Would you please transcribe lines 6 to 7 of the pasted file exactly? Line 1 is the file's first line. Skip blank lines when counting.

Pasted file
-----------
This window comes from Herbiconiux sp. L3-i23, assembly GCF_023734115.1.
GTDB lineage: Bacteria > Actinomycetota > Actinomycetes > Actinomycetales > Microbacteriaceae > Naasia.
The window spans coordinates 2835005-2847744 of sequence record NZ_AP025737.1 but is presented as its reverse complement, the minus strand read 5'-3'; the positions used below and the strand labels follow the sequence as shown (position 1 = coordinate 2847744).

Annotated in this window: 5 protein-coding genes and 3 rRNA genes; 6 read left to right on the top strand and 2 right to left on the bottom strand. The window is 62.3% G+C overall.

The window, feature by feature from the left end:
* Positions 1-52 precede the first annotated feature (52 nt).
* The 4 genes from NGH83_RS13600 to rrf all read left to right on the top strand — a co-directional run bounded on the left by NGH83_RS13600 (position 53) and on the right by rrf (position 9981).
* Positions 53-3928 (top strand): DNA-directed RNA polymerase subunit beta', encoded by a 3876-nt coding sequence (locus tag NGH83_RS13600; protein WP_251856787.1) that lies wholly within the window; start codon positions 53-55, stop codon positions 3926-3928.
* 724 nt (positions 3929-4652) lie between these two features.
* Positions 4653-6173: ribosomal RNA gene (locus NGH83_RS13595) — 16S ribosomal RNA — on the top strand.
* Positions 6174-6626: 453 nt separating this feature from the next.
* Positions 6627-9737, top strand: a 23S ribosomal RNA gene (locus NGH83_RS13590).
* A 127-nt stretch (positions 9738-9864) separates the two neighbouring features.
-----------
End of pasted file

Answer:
* Positions 1-52 precede the first annotated feature (52 nt).
* The 4 genes from NGH83_RS13600 to rrf all read left to right on the top strand — a co-directional run bounded on the left by NGH83_RS13600 (position 53) and on the right by rrf (position 9981).